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Landmark whistleblower project to receive share in $4.8m

The Victorian Legal Services Board and Commissioner (VLSB+C) will provide $4.8 million in funding to improve access to justice in the state.

user iconLauren Croft 05 December 2022 Big Law
Landmark whistleblower project to receive share in $4.8m
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Victorians who expose misconduct in the public or private sectors will get access to specialist legal support to ensure their rights are protected, with the VLSB+C providing $320,000 to help establish Australia’s first legal project dedicated to whistleblowing.

The project will be delivered by the Melbourne-based Human Rights Law Centre — and is one of 16 diverse projects to share in the $4.8 million funding from the VLSCB+C.

Keren Adams, Human Rights Law Centre acting co-chief executive, said that this fund would help protect Victoria’s most vulnerable and help enact positive change.


“Whistleblowers make Victoria and Australia a better place. But right now, too many whistleblowers are unable to enforce their legal rights to speak up without facing retaliation,” she said.

“This support from the Victorian Legal Services Board will enable the Human Rights Law Centre to establish Australia’s first dedicated whistleblowing legal project. We will help whistleblowers to speak up, expose injustice and drive positive change.”

There are also a number of other key projects who will receive a share in the funding.

Young people in Geelong and the surrounding region will benefit from $500,000 to Barwon Community Legal, which will team up with The Geelong Project and Barwon Child Youth and Family to design and pilot an early intervention program. This will target those most at risk of leaving school or becoming homeless as the result of civil law issues related to family violence, tenancy, fines and debt, discrimination or safety.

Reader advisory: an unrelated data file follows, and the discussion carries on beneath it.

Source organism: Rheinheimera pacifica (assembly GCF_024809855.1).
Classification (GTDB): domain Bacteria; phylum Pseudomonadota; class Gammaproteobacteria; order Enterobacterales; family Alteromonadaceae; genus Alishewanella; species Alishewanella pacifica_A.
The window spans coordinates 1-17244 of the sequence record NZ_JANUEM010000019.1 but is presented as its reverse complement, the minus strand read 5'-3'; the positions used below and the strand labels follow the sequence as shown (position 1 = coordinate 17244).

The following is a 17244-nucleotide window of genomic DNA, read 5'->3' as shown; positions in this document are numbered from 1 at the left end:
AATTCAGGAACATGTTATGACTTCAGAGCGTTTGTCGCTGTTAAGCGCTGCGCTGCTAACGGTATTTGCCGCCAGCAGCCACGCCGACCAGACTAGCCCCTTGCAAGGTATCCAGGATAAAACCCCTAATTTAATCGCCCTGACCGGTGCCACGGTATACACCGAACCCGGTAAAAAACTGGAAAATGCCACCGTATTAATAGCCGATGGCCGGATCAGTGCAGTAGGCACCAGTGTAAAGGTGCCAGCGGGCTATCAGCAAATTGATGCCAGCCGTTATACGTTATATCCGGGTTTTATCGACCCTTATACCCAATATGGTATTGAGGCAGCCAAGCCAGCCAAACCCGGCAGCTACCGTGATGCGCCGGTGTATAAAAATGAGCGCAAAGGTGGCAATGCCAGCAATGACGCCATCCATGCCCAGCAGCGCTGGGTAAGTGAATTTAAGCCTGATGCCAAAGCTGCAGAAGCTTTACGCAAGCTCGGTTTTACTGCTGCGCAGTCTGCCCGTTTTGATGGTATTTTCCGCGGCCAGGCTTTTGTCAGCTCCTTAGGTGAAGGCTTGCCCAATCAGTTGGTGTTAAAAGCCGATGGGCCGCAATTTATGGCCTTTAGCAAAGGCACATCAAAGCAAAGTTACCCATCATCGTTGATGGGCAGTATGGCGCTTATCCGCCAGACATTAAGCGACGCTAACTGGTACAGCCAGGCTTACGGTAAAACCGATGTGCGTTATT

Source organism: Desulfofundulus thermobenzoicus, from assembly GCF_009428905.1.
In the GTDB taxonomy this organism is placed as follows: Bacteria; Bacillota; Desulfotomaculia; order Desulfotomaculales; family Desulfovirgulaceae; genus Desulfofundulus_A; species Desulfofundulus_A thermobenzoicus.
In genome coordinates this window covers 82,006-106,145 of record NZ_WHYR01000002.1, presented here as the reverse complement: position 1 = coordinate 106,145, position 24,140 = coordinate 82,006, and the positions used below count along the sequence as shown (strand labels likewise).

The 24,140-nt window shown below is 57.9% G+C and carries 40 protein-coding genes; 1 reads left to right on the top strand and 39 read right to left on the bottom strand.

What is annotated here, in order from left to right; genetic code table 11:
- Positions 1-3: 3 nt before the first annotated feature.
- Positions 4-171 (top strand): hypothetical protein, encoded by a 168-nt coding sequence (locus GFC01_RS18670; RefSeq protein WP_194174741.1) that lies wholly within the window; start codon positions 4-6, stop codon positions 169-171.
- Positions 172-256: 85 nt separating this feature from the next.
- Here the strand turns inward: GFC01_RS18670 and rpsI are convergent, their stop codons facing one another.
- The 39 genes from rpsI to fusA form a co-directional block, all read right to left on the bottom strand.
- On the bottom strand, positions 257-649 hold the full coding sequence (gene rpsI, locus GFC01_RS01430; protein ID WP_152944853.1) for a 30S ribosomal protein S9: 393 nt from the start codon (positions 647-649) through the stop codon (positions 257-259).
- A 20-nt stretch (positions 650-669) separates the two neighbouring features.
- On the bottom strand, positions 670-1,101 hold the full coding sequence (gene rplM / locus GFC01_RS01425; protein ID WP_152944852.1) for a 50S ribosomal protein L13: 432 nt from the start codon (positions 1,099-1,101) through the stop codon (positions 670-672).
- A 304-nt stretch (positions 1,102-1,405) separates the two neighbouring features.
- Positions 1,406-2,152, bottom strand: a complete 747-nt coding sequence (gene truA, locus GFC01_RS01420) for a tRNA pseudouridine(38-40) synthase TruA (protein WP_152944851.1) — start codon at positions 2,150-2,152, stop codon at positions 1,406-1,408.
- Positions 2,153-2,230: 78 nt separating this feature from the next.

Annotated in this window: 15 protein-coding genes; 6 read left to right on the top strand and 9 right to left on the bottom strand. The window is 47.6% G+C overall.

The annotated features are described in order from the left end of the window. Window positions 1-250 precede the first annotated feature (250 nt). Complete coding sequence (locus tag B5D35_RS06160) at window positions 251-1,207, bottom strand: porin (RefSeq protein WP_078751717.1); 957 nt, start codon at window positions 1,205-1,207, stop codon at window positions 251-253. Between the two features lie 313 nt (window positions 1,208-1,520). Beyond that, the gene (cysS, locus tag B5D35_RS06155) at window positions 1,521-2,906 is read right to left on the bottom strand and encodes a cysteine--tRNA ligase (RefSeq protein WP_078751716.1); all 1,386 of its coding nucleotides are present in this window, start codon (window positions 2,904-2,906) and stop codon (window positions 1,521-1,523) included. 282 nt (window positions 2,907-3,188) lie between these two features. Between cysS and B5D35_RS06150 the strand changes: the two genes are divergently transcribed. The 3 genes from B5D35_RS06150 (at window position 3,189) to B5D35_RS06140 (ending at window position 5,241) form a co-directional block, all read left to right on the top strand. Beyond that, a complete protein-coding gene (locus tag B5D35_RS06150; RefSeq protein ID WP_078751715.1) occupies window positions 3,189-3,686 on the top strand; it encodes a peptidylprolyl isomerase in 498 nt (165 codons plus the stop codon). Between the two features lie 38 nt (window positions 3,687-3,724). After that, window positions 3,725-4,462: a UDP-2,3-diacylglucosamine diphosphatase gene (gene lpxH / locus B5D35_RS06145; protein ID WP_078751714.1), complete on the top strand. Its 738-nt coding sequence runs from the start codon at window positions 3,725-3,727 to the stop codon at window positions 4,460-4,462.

Justice Connect will also receive $185,000 to develop a new digital self-help tool for navigating Victoria’s rental laws, in a move to protect and further inform women experiencing family violence. A key goal of this project will be ensuring vulnerable women understand their rights following the strengthening of protections for tenants in 2021.

Bunjilwarra will receive $400,000 to employ a youth justice worker for three years to coordinate legal assistance for residents aged 16 to 25 in its unique rehabilitation program, which will enhance its holistic approach to wellbeing through a combined focus on improving health and justice outcomes.

Another $400,000 will go towards piloting restorative justice services in Melbourne’s outer east, helping Aboriginal children and young people connect with family, community and culture. Under the leadership of Dr Lois Peeler, Lotjpadhan will support a network of culturally safe spaces where people impacted by harm can come together and take part in conciliation.

Both these Aboriginal-led initiatives respond to recommendations published in the Commission for Children and Young People’s Our youth, our way report and will offer extra support for young Aboriginal people at risk.

Victorians who have been sold defective “lemon cars” will also benefit from stronger advocacy, with Consumer Action Law Centre receiving $273,000 to identify improvements to Victoria’s dispute resolution system, making it easier, cheaper and quicker for people to achieve redress.

Victorian Legal Services commissioner and board CEO Fiona McLeay said that each project chosen supports a group of people in a variety of meaningful ways.

“This year’s grant recipients have impressed and inspired us with their vision for fairer, more accessible justice in Victoria, where everyone gets the legal help they need, when they need it, no matter their circumstances.

“Some projects offer practical solutions to address entrenched problems requiring our urgent attention, such as the over-representation of Aboriginal children and young people in the youth justice system. Others will help vulnerable people to deal with legal issues affecting their everyday lives. There are also projects that seek to build the evidence base for future reform,” she said.

“Our grants program acknowledges the important, passionate and tireless work of community legal centres and other grassroots organisations. They are the ones leading change to improve access to justice across the state, and we are proud to support them.”

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